“Our whole lives should be as one constant sacrifice, or act of devotion; no selfish motive should prevail in any of our actions...”  Is this not what true worship should be?  Shachah worship, of reverence, of obedience, of humbleness, of adoration to our Creator.  What do we miss when we seek to close the gap between the Holy and the natural?  In our contemporary worship, we sing songs that contain a lot of “I” and “me” statements, and taken liberties with the things of heaven.  We call God “the Big Guy Upstairs”, we joke about St. Peter and the Pearly Gates.  We turn the Living Christ into a baby every Christmas and a dead guy on a cross every Easter, when the awesome truth of a powerful, resurrected Christ should be what we celebrate.  The sacrifice of the cross is diminished with every passion play, because for two hours we watch the enemies of God crucify Christ over and over again, but we only give His resurrection 5 minutes at the end of the play.  It is in the blood of Christ that we are free, yes but it is living blood!  He lives!  This blood that flowed from my Saviors wounds broke the chains of hell and death, and it is the same blood that now flows throughout a living Saviour.  Do we not worship a living God, or do we worship a cross?  The things of heaven aren’t imagined, aren’t cute stuffed angels or cartoonish characters; the things of heaven change lives, they heal hearts and mend a broken humanity back to its Creator.  Father, Son and Holy Ghost aren’t just the ending words in a benediction, but are the first and the last words, the Alpha and Omega; it is God we worship.  The gap between the Holy and the natural is already filled with the one true mediator between God and man, and that is Jesus Christ; my praise isn’t worship, but my worship must be praise.  Worship isn’t songs, it is awe, wonder, fear of a living God, and humble thanks that He allows me to even draw a breath, when in reality, all I deserve is His wrath. 

            When we approach worship, what draws God near?  It is written, in Ps 22:3;

But thou art holy, O thou that inhabitest the praises of Isra’el.

If God inhabits praise, should not this be our posture when we come before Him?  For what truly is worship other than the attitude that we approach the throne of grace with?  There are times in my moments with God that I realize it isn’t song, it isn’t words, it is not my reading of His word back to Him that He wants; it is my attitude toward Him, my wanting to be a child, to if you will, “bounce on Daddy’s bed” and wake Him up in the morning, as my children did when they were small;  it is in that child like desire to cling to a parents leg, to never let go, to be close.  More than anything else, I’ve found my attitude is what draws me nigh to God, and then He draws nigh to me.  I think that to be able to come to God, and have a discussion with Him as you would your earthly father or a close friend is a remarkable thing.  To know that a Holy God wants to be that intimate with me is mind-boggling.  I don’t discount this closeness at all, but lets us never lose sight of one fact:  He is GOD; I am not.  There is much to be said in coming to the throne of grace and mercy with the reverence that the Living God deserves.  Yes, we draw near to Him, yes, He allows us to, but He is HOLY, and no matter what we do or how close to Him we think we are, HE IS GOD! O to live in that beauty of holiness! I loved my earthly father while he was still here on this earth, but not with a love that could be called worship.  God Almighty deserves, yea, commands worship.  It is all in my attitude.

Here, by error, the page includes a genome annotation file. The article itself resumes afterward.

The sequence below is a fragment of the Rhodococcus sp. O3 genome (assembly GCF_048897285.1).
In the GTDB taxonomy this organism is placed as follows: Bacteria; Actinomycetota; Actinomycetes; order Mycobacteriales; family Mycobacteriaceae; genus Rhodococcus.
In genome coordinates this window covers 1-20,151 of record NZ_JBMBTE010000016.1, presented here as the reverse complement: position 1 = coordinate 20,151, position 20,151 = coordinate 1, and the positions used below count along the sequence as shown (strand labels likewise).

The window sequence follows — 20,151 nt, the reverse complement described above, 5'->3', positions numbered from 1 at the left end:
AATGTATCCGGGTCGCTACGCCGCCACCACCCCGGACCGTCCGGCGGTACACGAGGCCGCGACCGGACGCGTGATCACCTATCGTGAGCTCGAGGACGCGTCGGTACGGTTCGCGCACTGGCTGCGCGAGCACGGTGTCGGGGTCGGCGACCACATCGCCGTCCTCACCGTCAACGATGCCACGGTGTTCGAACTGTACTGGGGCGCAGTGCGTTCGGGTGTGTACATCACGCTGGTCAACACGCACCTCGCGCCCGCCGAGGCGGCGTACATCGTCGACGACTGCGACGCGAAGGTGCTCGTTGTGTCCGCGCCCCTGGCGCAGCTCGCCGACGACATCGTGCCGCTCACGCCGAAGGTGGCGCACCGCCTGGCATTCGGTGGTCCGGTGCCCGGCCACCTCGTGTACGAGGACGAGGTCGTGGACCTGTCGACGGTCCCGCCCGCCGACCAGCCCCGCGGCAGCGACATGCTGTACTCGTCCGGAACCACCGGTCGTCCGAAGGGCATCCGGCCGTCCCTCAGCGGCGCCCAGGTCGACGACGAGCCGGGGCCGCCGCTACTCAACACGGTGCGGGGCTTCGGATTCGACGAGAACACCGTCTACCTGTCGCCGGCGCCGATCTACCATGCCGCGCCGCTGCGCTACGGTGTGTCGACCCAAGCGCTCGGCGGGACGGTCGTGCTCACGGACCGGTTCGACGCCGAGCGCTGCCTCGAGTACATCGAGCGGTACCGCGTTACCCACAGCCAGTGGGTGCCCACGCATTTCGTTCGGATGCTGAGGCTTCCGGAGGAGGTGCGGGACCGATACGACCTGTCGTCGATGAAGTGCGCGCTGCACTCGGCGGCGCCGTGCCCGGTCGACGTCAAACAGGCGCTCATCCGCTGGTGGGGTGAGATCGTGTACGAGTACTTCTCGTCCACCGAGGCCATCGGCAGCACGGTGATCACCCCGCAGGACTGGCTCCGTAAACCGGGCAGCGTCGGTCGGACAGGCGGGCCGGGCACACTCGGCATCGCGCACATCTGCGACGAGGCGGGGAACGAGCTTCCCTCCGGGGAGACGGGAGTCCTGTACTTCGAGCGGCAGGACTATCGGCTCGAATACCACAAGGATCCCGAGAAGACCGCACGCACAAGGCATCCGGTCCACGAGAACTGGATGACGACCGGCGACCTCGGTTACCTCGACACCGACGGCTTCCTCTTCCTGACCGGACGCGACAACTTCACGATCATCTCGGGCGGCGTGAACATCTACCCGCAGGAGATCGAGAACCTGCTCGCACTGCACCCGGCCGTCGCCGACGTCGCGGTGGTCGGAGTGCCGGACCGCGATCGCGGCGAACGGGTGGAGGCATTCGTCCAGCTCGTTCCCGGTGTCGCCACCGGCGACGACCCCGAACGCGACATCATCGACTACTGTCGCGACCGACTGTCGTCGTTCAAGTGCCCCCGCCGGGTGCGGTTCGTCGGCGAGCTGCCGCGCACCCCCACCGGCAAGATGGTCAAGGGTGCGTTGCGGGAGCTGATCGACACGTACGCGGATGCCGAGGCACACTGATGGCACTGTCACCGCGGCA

(Mat 2:2 KJV)  Saying, Where is he that is born King of the Jews? for we have seen his star in the east, and are come to worship him.

4352. proskuneo, pros-koo-neh'-o; from G4314 and a prob. der. of G2965 (mean. to kiss, like a dog licking his master's hand); to fawn or crouch to, i.e. (lit. or fig.) prostrate oneself in homage (do reverence to, adore):--worship.
4314. pros, pros; a strengthened form of G4253; a prep. of direction; forward to, i.e. toward (with the genit. the side of, i.e. pertaining to; with the dat. by the side of, i.e. near to; usually with the accus. the place, time, occasion, or respect, which is the destination of the relation, i.e. whither or for which it is predicated):--about, according to, against, among, at, because of, before, between, ([where-]) by, for, X at thy house, in, for intent, nigh unto, of, which pertain to, that, to (the end that), + together, to ([you]) -ward, unto, with (-in). In comp. it denotes essentially the same applications, namely, motion towards, accession to, or nearness at.
4253. pro, pro; a prim. prep.; "fore", i.e. in front of, prior (fig. superior) to:--above, ago, before, or ever. In comp. it retains the same significations.